a guest post by Judson Brewer
How to break stress eating habits with mindfulness.
I recently released an app designed to help people quit smoking. While testing it, one woman reported that she’d cut down on her snacking. Cutting down on snacking while quitting smoking…this wasn’t something one usually hears, and it threw me for a loop.
Discipline is defined as a branch of knowledge or the practice of training people. I find this interesting as a yoga “teacher,” for a few reasons. One is that that while I am a teacher, I am also only a student. And honestly, the only person I am ever really training is myself.
When I became a yoga teacher 13 years ago, I was keenly interested in introducing yoga into hospitals and mental health centers. I began my own practice right after my father died, and experienced such grounding within my grief that I longed to share the benefits of yoga with people who’d experienced illness or trauma. I taught in hospitals, but it was five years later, in county drug court, that I found my true niche working with teens.
It’s spring, the most hopeful time of the year. The other day, when I was taking a walk around the neighborhood, thrilled that I didn’t need a coat and boots, I started thinking about all the things I need to do to get my garden ready. Although I enjoy gardening, and it would be impossible for me to endure summer without fresh-off-the-vine tomatoes and cucumbers, the whole process seemed a little daunting to me at first.
The very first yoga class I ever attended was Iyengar-based. This was some fifteen years ago, when I was totally into Tai Bo, Spin and Step Aerobics. Kind of an unusual transition, really. Truth be told, I hated it. I could hear the clock ticking, I did not sweat, and there was no music. It felt like such a waste of time to me. It took me a good month to go back. Honestly, it was like pulling teeth, but something kept me going back once a week.
It’s mid-morning and I’ve just finished a client’s photo edits. Light pours into our living room through south-facing windows, tiny dust particles dancing and defying gravity in the rays. I place my meditation cushion in the center of the rug, my brass singing bowl sitting off to the side. I turn my phone’s ringer off and set my timer for 20 minutes. With one swift tap of the velvet-covered stick, the singing bowl chimes a long, unwavering sound that slowly fades. I close my eyes, inhale through my nose, and exhale through my mouth. “Hello,” I say.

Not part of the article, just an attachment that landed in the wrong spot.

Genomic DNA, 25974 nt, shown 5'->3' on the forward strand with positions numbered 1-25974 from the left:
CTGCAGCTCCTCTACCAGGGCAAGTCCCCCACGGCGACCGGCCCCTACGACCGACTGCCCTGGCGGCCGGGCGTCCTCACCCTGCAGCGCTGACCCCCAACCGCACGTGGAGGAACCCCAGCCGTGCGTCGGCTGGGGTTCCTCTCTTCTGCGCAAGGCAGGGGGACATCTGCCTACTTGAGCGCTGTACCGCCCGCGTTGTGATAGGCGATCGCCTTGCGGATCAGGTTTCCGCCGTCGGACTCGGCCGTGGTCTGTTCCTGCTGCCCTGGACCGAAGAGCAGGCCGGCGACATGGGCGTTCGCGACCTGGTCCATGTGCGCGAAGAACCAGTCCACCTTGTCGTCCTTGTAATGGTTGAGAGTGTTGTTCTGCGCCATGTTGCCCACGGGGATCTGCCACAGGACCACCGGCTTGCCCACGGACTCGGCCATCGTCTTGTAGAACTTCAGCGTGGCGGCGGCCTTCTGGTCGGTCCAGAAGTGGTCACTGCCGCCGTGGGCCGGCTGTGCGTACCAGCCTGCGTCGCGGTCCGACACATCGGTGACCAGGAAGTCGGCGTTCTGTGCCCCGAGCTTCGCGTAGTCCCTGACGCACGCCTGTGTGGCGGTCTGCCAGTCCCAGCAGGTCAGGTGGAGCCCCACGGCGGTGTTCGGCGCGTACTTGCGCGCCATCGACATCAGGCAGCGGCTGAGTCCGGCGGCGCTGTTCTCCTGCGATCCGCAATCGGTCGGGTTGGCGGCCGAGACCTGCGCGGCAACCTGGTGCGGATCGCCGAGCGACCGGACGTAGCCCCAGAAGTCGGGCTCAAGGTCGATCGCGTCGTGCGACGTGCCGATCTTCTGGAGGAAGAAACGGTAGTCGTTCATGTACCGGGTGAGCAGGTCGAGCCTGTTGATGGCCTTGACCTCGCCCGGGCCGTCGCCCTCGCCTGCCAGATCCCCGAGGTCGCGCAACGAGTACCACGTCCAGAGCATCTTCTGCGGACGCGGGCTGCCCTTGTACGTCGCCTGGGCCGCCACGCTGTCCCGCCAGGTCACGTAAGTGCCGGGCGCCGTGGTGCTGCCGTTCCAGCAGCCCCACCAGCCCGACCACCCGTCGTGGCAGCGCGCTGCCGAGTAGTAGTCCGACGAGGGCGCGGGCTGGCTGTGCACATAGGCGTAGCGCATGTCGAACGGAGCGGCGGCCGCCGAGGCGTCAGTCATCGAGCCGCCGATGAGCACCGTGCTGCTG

Two weekends ago, I took part in a women’s retreat at a beautiful farm in rural Connecticut. And I did something unusual—I turned off my cell phone. Instead of glancing at my phone, I soaked in the landscape, embraced time meditating, and laughed with soulful women around me. I took a step away from tech, and I couldn’t have been happier.
What is practice to you?
Is practice something that you enjoy so much that you cultivated it into a daily “practice”? Just an official “ritual” stamp on the activity that is already strongly rooted in your heart? Or did you hear from someone else that meditation is great, or checking your finances daily is “good practice”?
Life is the living art of balance. Balance is a beautiful concept, rooted in the exquisite imagery of Yin and Yang. For most of us, the attempt at balance is more like a circus act of hither and thither, with multiple moving parts flying about our worlds in an unpredictable and mysterious way. As we all strive for our perfectly expressed version of “just the right amount,” it’s important to remember a few essential things to the practice of balance.
Last time I went to the airport, I saw a small boy with his hands and cheeks up against a large glass window. He watched the planes take off over and over again with a look of awe smudged across his face. His reflection held a sense of luminous possibility, as if he realized he could fly too. I stood there, tired and anxious to get to on my flight, witnessing something magical.